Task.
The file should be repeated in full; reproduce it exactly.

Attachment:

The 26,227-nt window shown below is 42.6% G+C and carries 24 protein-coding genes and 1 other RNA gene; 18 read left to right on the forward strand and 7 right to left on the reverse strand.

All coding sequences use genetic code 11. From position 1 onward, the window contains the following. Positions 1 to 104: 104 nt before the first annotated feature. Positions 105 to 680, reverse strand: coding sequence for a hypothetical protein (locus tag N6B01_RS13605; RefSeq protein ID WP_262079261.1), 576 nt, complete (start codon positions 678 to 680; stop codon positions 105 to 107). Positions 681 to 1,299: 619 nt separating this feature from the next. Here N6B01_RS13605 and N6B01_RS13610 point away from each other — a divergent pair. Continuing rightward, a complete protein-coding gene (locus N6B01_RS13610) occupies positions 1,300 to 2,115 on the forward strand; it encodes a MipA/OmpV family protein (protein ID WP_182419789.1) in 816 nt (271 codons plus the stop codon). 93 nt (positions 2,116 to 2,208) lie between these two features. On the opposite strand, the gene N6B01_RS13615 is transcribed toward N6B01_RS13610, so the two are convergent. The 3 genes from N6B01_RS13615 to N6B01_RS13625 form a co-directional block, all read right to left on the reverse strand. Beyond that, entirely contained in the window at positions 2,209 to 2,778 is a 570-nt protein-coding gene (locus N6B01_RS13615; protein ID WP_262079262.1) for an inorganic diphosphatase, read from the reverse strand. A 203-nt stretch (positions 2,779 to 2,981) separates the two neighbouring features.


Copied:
The 26,227-nt window shown below is 42.6% G+C and carries 24 protein-coding genes and 1 other RNA gene; 18 read left to right on the forward strand and 7 right to left on the reverse strand.

All coding sequences use genetic code 11. From position 1 onward, the window contains the following. Positions 1 to 104: 104 nt before the first annotated feature. Positions 105 to 680, reverse strand: coding sequence for a hypothetical protein (locus tag N6B01_RS13605; RefSeq protein ID WP_262079261.1), 576 nt, complete (start codon positions 678 to 680; stop codon positions 105 to 107). Positions 681 to 1,299: 619 nt separating this feature from the next. Here N6B01_RS13605 and N6B01_RS13610 point away from each other — a divergent pair. Continuing rightward, a complete protein-coding gene (locus N6B01_RS13610) occupies positions 1,300 to 2,115 on the forward strand; it encodes a MipA/OmpV family protein (protein ID WP_182419789.1) in 816 nt (271 codons plus the stop codon). 93 nt (positions 2,116 to 2,208) lie between these two features. On the opposite strand, the gene N6B01_RS13615 is transcribed toward N6B01_RS13610, so the two are convergent. The 3 genes from N6B01_RS13615 to N6B01_RS13625 form a co-directional block, all read right to left on the reverse strand. Beyond that, entirely contained in the window at positions 2,209 to 2,778 is a 570-nt protein-coding gene (locus N6B01_RS13615; protein ID WP_262079262.1) for an inorganic diphosphatase, read from the reverse strand. A 203-nt stretch (positions 2,779 to 2,981) separates the two neighbouring features.